I did the AOPA Rusty Pilot course, it was helpful.  But I think the magnitude of how rusty anyone could be is the issue.  I called AOPA to get an idea on what to do, and they were a big help. They said just go to my local flight school and jump back in the pool. The school should be able to figure out what I didn’t know.  Oh and bring money, lots of money.  Now that I do remember from my last time flying.

So I signed up for Sporty’s online Private and Instrument ground course.  After spending a few weeks binge watching those, I felt more comfortable at least with the ground work. I went out to the flight school and we jumped into what I thought was a old friend, a Cessna 172. There is a lot of rust to blow off. The glass panel was new and I guess I need to re-learn how to taxi.  My first taxi was like I was driving a lawnmower and was heading for the infield grass to do some trimming. I may be responsible for more than a few instructors quitting.

Depending on how far behind you are, some online training is good.  But spend time listening to your instructor, trust me, they have probably seen worse.  YouTube can be good as well.  But I suggest that you just get back into flying. I do still remember what a blast it is and how much I love it. There’s no better feeling than going from Chicago to Nashville in 2.5 hours.  What’s not to love!?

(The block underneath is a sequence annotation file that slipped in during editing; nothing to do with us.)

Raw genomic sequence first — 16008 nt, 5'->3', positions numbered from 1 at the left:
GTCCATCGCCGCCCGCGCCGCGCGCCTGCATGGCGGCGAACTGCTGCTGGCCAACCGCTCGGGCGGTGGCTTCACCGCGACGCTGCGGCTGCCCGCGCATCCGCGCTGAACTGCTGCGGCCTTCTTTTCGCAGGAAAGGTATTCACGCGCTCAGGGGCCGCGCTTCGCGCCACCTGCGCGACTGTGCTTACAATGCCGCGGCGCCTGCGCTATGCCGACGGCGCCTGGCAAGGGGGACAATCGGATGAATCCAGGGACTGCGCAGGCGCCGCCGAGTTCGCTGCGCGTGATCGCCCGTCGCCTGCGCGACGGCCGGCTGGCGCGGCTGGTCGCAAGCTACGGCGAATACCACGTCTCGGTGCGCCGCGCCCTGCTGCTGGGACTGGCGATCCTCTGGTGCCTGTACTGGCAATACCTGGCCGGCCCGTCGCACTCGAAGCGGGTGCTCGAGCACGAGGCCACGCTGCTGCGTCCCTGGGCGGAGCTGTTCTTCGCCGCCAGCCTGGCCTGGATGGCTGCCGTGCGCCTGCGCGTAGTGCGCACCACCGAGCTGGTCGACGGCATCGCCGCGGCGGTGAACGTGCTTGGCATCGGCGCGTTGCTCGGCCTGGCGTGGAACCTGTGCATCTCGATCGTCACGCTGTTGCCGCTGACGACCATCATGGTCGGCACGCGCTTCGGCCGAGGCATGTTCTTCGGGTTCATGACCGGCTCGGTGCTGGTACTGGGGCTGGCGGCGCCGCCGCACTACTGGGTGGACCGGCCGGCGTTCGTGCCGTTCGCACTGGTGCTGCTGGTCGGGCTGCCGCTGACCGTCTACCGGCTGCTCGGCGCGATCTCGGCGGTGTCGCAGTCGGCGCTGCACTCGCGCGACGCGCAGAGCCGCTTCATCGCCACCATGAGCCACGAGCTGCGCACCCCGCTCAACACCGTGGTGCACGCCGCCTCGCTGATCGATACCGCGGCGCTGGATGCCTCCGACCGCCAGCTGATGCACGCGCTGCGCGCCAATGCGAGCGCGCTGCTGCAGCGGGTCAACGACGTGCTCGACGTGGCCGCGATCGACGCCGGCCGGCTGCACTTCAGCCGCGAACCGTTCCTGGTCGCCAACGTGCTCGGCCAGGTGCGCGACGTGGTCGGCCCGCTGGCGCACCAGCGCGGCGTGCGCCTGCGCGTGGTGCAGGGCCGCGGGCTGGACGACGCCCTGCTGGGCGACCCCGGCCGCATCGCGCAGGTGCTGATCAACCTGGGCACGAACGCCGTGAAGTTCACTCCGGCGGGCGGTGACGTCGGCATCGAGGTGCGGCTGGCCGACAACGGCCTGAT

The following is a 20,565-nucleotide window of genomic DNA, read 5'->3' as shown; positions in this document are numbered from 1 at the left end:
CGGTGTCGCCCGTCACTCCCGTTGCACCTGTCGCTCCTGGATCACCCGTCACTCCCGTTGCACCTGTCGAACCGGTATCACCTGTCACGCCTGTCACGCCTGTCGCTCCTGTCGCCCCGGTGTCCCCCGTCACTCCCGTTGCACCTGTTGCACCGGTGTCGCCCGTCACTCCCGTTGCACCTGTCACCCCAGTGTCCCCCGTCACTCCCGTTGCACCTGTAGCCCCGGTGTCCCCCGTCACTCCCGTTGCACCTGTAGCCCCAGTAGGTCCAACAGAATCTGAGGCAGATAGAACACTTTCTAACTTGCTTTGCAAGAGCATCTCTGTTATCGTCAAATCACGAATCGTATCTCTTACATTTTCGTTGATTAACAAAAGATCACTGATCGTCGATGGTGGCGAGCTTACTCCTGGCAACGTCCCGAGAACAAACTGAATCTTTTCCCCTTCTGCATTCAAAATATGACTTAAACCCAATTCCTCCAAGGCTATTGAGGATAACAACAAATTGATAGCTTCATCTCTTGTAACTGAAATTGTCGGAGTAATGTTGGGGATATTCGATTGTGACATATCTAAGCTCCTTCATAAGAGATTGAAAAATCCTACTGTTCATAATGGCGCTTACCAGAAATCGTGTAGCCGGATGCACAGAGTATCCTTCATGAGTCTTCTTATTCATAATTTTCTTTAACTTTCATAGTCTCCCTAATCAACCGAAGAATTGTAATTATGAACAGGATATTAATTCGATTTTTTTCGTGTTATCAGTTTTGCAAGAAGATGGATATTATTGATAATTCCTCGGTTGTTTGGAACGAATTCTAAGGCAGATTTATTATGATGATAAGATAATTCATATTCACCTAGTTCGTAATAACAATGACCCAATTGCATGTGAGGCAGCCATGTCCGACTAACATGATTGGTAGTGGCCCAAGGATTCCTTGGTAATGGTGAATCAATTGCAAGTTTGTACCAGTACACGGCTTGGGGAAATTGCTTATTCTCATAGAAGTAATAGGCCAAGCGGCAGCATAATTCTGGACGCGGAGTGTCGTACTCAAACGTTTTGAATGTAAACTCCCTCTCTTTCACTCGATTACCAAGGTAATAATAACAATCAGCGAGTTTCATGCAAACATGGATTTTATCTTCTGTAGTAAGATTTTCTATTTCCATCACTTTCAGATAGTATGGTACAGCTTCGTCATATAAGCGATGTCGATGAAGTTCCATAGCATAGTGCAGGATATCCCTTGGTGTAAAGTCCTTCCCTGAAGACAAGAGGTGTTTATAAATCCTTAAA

Stephen Lane
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11 replies
  1. mike harper
    mike harper says:

    I suggested to my wife that she would enjoy taking some flights with an instructor to see if after 50 years she still enjoyed piloting. HaHaHa!!! She got her license up dated and then bought a 172. Here I am all alone with only the horses to keep me company while she is in Buckeye at the AOPA fly in.

    Reply
    • Mike Finkle
      Mike Finkle says:

      Wow, Mike, you really messed up. You should have found a friend to take care of the horses and joined your wife at Buckeye. The Air Fair Fly-In was GREAT, and AOPA really took great care of us Members… good food and snacks, a great front row seat setup for the air shows, and great seminars and Exhibits. Be sure to join her for the next one!

      Reply
  2. Enderson Rafael
    Enderson Rafael says:

    Well done, Stephen! Here I am, another 30ish pilot. Now 40ish, living the dream in the heavy metal, but longing to be back on GA more often. Did my first Cessna flight in years, my first stalls (out of a simulator) in almost a decade. Oh man, that feels good! Let’s get that rusty color off our wings! Thank you for sharing!

    Reply
  3. George Yancho
    George Yancho says:

    this is all good info and encouraging. After selling my mouse back in “84 I wanted to get back into flying. $$$ was still an issue so I bought a few raffle tickets. Be careful what you prayer cause I won last years Alaska airmen raffle. So after 40 years of not flying I delved into the rusty pilots webinars. Put 6 hours in a 172. Then started the real learning. Tail wheel, glass panel, Auto pilot, stick instead of yoke, and high performance. Instead of 1,600 ft, it was now 140ft. Glad to have rusty pilot and info like this to keep learning.